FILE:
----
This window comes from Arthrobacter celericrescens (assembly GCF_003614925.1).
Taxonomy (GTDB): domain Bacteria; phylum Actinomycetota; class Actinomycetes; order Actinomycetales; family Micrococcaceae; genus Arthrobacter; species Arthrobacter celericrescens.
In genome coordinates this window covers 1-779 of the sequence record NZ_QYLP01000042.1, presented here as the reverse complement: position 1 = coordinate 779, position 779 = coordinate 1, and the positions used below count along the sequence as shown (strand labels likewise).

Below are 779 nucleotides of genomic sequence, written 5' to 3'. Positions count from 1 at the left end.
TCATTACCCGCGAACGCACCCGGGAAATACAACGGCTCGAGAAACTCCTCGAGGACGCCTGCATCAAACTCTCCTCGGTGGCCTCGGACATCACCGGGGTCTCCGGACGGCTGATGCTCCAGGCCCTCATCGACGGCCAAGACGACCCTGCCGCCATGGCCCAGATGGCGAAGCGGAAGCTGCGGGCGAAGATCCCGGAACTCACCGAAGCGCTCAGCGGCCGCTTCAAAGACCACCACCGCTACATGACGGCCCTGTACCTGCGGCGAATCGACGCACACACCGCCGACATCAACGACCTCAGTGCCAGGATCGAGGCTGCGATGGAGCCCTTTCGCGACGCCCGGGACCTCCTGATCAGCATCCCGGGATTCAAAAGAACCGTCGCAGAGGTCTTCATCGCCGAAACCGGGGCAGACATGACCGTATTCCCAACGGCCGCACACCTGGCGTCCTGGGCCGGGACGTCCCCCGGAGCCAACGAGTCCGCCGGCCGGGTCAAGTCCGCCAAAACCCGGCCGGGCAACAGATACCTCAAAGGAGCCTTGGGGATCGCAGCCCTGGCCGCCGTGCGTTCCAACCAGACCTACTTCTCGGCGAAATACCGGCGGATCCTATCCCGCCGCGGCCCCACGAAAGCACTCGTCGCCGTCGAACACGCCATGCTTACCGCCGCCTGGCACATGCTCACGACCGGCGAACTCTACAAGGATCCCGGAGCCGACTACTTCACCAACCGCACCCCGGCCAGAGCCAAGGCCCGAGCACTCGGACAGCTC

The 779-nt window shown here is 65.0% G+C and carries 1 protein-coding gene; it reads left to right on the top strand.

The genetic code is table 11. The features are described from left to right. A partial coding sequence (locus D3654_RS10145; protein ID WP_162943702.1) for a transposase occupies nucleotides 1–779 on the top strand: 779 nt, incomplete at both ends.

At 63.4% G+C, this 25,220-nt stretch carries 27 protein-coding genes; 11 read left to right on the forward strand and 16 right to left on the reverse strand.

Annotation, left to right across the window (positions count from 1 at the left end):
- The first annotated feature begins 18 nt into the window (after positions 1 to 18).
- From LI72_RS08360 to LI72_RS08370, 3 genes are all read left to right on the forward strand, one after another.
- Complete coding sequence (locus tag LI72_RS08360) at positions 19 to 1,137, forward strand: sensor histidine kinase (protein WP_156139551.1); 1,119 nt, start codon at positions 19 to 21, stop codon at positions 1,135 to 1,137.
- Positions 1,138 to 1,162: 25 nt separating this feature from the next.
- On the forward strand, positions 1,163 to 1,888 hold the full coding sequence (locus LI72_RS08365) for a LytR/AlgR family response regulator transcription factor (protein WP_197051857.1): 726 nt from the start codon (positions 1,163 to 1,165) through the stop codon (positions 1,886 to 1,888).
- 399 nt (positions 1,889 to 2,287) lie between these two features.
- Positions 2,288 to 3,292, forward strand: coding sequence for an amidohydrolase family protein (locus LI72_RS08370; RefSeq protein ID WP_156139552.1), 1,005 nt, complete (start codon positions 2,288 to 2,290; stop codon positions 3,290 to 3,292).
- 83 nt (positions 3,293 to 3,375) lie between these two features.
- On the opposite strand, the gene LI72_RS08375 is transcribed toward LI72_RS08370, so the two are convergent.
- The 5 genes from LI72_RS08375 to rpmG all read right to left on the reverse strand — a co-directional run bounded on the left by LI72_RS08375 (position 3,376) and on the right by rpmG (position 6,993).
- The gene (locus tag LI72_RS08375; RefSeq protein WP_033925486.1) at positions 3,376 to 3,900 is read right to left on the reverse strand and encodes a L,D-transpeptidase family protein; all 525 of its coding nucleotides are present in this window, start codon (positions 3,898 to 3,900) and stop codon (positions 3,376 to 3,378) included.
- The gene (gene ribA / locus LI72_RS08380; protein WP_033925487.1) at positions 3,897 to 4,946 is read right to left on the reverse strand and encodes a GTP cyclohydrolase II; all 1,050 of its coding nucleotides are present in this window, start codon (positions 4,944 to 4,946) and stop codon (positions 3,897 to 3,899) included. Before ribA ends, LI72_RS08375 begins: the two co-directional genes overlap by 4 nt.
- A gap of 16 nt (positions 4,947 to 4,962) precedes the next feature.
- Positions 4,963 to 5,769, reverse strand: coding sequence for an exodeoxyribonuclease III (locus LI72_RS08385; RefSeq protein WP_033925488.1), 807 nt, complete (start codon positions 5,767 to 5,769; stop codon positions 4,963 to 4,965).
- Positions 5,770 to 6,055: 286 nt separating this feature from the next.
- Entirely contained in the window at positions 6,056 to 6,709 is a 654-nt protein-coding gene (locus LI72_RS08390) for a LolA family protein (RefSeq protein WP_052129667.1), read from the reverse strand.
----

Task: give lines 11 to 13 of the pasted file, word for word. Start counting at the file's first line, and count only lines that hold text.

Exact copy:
- From LI72_RS08360 to LI72_RS08370, 3 genes are all read left to right on the forward strand, one after another.
- Complete coding sequence (locus tag LI72_RS08360) at positions 19 to 1,137, forward strand: sensor histidine kinase (protein WP_156139551.1); 1,119 nt, start codon at positions 19 to 21, stop codon at positions 1,135 to 1,137.
- Positions 1,138 to 1,162: 25 nt separating this feature from the next.